If cash rates change while you are on a fixed rate, your repayments will stay the same.
However, cash rate changes during your fixed period will impact future rates when it is time to refinance.
For example, a 1% cash rate rise on a $600,000 (30 years at 4%) mortgage could increase your repayments by an extra $356 a month^ (once your fixed period ends).
Higher repayments will not come into effect until your fixed rate has ended, but it is important to pay attention to the cash rate so you can shop around for a better rate.
A UNO broker can help find you the best rate from more than 20 lenders.
You can exit - or ‘break’ - a fixed rate mortgage early, but you will be subject to fees including break fees and early repayment charges (ERCs).
When you enter a fixed contract with a lender or bank, they borrow money from the market at wholesale interest rates based on the assumption that you will make agreed repayments until the period’s end.
Wholesale interest rates change. So failing to make agreed repayments for the fixed period can cost your lender money, which they re-coupe through early repayment charges (also called adjustment fees).
Break fees are payable to your lender when you exit a fixed rate mortgage before the fixed period ends. Costs vary by lender, but can include a flat or percentage-based fee.
If you make too many additional repayments on a fixed rate, you may be subject to ERCs.
It is essential to check and understand your mortgage agreement before considering breaking a fixed rate mortgage early. Your broker can help with this.
The difference comes down to how interest is calculated on the mortgages. A fixed interest rate stays ‘fixed’ for a set period (term) while a variable rate changes over time.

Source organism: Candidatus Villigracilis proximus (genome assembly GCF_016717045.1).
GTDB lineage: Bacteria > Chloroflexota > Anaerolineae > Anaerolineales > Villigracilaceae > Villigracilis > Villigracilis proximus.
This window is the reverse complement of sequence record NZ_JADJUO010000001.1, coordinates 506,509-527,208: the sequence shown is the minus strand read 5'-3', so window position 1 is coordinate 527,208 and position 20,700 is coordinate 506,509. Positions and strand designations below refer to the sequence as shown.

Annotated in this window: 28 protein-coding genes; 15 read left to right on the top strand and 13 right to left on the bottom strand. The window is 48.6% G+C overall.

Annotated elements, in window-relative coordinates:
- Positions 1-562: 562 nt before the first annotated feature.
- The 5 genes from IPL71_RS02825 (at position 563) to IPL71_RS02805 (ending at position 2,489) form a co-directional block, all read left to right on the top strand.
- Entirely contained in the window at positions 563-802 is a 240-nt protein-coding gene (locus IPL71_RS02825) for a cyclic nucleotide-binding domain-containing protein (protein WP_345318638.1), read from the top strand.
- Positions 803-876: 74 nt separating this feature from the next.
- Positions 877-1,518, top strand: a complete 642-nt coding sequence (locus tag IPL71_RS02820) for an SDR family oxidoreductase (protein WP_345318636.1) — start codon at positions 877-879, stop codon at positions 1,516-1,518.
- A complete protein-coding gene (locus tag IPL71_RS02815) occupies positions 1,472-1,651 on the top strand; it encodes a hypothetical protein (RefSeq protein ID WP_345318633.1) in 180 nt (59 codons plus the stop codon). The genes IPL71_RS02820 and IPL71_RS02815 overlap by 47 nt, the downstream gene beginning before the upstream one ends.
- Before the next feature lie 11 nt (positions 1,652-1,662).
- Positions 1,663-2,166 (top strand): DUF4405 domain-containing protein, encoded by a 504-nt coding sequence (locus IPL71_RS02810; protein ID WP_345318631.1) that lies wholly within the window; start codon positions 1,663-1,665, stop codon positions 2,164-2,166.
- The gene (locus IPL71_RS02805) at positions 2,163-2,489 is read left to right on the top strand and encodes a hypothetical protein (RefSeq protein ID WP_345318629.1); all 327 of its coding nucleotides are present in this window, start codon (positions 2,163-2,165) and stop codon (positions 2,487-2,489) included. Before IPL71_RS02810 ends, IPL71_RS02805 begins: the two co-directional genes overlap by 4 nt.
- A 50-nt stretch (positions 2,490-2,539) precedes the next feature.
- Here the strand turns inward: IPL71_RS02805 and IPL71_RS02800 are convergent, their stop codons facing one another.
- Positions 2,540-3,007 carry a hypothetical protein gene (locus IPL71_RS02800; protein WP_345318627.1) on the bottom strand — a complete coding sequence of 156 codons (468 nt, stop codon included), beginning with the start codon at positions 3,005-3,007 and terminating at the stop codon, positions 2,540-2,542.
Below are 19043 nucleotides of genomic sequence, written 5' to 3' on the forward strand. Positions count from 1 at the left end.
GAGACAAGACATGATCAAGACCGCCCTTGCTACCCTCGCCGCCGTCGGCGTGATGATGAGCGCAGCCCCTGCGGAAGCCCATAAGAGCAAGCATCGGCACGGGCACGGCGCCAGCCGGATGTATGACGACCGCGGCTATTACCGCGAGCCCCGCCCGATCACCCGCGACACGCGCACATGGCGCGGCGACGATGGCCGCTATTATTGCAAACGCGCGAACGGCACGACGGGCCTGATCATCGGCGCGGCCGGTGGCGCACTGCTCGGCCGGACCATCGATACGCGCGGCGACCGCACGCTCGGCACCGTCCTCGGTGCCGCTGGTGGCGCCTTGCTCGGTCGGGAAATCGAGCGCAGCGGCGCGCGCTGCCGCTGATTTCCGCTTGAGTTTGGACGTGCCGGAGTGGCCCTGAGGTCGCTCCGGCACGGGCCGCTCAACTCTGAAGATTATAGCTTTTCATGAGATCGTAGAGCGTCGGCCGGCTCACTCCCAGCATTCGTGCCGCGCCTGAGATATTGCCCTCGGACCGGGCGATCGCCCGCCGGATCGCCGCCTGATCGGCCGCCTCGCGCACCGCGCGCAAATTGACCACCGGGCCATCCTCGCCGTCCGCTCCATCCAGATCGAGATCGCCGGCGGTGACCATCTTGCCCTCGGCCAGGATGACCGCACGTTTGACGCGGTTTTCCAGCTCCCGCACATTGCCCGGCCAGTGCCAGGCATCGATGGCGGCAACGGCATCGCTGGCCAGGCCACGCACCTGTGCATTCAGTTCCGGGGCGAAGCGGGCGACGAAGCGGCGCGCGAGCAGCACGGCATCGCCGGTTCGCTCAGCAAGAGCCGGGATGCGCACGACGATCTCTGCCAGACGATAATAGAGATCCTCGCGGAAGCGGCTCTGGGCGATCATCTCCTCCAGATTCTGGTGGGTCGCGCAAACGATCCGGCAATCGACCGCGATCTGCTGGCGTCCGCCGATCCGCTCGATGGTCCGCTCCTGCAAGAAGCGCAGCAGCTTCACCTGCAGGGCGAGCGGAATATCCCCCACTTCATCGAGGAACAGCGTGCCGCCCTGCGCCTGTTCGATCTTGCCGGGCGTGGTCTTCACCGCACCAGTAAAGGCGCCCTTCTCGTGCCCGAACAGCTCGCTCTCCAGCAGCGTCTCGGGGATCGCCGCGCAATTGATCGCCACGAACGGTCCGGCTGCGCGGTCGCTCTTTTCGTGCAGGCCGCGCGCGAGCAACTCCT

So, a variable rate changes as the cash rate increases or decreases while a fixed on stays ‘fixed’ in place regardless of what the cash rate does.
You can read more about fixed and variable rates in our article here.
You can refinance a fixed rate mortgage during the fixed period or when it ends. Leaving a fixed mortgage early will result in break fees so it is important to pay attention to these.
Refinancing could help you find a better deal, unlock equity in your home or even consolidate debt.
However, it is important to consider the costs of doing so—including break fees and application fees—before deciding. Always speak to a professional before making financial decision.
You’re not alone if you don’t like paperwork and crunching numbers. An estimated 74% of Australians don’t bother refinancing because they feel it takes too much effort.
But what if you could check for a better home loan deal in under ten minutes?
UNO’s loanScore™ technology is a free check-up on your home. It helps you understand whether your home loan is in good shape, providing a score based on whether you could save with another deal.
It is free and does not impact your credit score. Getting your loanScore™ takes as little as two minutes. Get yours today.
Higher mortgage repaymets are a reality for many coming off fixed interest rates. Here are some tips to prepare for higher repayments:
A UNO broker can help you step through the whole process of finding a new mortgage product whether you want to stay with your current lender or switch to a new one.
They simplify the whole process, saving you time and money by finding the right mortgage to meet your needs.
At UNO, our Customer Care Program always puts you first by regularly checking in on your current loan and future plans so we can help find not just your current mortgage, but future ones.
UNO Brokers are available night and day for a quick review or your situation and bring expertise that will support better decision making that will save you time and money. Book in a quick call when it suits your busy scheduleGet Started